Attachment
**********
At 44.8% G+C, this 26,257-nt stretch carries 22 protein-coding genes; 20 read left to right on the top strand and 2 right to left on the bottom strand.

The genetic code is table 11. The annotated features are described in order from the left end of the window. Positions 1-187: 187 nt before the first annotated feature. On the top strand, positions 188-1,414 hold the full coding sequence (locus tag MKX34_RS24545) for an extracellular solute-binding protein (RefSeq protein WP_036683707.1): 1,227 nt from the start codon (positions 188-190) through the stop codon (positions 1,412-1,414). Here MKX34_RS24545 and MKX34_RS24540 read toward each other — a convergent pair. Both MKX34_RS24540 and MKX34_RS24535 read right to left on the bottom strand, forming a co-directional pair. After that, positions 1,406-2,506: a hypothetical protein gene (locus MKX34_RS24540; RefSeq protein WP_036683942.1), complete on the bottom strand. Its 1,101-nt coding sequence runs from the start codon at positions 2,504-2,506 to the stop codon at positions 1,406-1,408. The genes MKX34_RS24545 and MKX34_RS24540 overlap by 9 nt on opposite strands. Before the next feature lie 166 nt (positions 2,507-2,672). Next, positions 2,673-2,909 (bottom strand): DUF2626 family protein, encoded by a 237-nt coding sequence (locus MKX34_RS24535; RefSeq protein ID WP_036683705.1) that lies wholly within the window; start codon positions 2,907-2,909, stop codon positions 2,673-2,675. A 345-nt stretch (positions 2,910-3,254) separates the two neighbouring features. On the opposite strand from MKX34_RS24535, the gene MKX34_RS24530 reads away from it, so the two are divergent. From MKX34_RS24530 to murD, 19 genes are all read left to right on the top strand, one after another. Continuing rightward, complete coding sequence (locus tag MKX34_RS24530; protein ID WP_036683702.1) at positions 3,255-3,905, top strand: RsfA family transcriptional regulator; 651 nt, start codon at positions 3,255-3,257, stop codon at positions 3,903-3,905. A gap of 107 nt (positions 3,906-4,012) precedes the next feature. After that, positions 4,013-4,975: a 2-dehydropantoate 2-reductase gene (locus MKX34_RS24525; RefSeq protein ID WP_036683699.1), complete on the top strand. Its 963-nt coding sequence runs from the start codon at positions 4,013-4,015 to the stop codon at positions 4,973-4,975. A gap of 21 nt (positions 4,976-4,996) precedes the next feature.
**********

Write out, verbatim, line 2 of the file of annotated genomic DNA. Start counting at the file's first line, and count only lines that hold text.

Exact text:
The genetic code is table 11. The annotated features are described in order from the left end of the window. Positions 1-187: 187 nt before the first annotated feature. On the top strand, positions 188-1,414 hold the full coding sequence (locus tag MKX34_RS24545) for an extracellular solute-binding protein (RefSeq protein WP_036683707.1): 1,227 nt from the start codon (positions 188-190) through the stop codon (positions 1,412-1,414). Here MKX34_RS24545 and MKX34_RS24540 read toward each other — a convergent pair. Both MKX34_RS24540 and MKX34_RS24535 read right to left on the bottom strand, forming a co-directional pair. After that, positions 1,406-2,506: a hypothetical protein gene (locus MKX34_RS24540; RefSeq protein WP_036683942.1), complete on the bottom strand. Its 1,101-nt coding sequence runs from the start codon at positions 2,504-2,506 to the stop codon at positions 1,406-1,408. The genes MKX34_RS24545 and MKX34_RS24540 overlap by 9 nt on opposite strands. Before the next feature lie 166 nt (positions 2,507-2,672). Next, positions 2,673-2,909 (bottom strand): DUF2626 family protein, encoded by a 237-nt coding sequence (locus MKX34_RS24535; RefSeq protein ID WP_036683705.1) that lies wholly within the window; start codon positions 2,907-2,909, stop codon positions 2,673-2,675. A 345-nt stretch (positions 2,910-3,254) separates the two neighbouring features. On the opposite strand from MKX34_RS24535, the gene MKX34_RS24530 reads away from it, so the two are divergent. From MKX34_RS24530 to murD, 19 genes are all read left to right on the top strand, one after another. Continuing rightward, complete coding sequence (locus tag MKX34_RS24530; protein ID WP_036683702.1) at positions 3,255-3,905, top strand: RsfA family transcriptional regulator; 651 nt, start codon at positions 3,255-3,257, stop codon at positions 3,903-3,905. A gap of 107 nt (positions 3,906-4,012) precedes the next feature. After that, positions 4,013-4,975: a 2-dehydropantoate 2-reductase gene (locus MKX34_RS24525; RefSeq protein ID WP_036683699.1), complete on the top strand. Its 963-nt coding sequence runs from the start codon at positions 4,013-4,015 to the stop codon at positions 4,973-4,975. A gap of 21 nt (positions 4,976-4,996) precedes the next feature.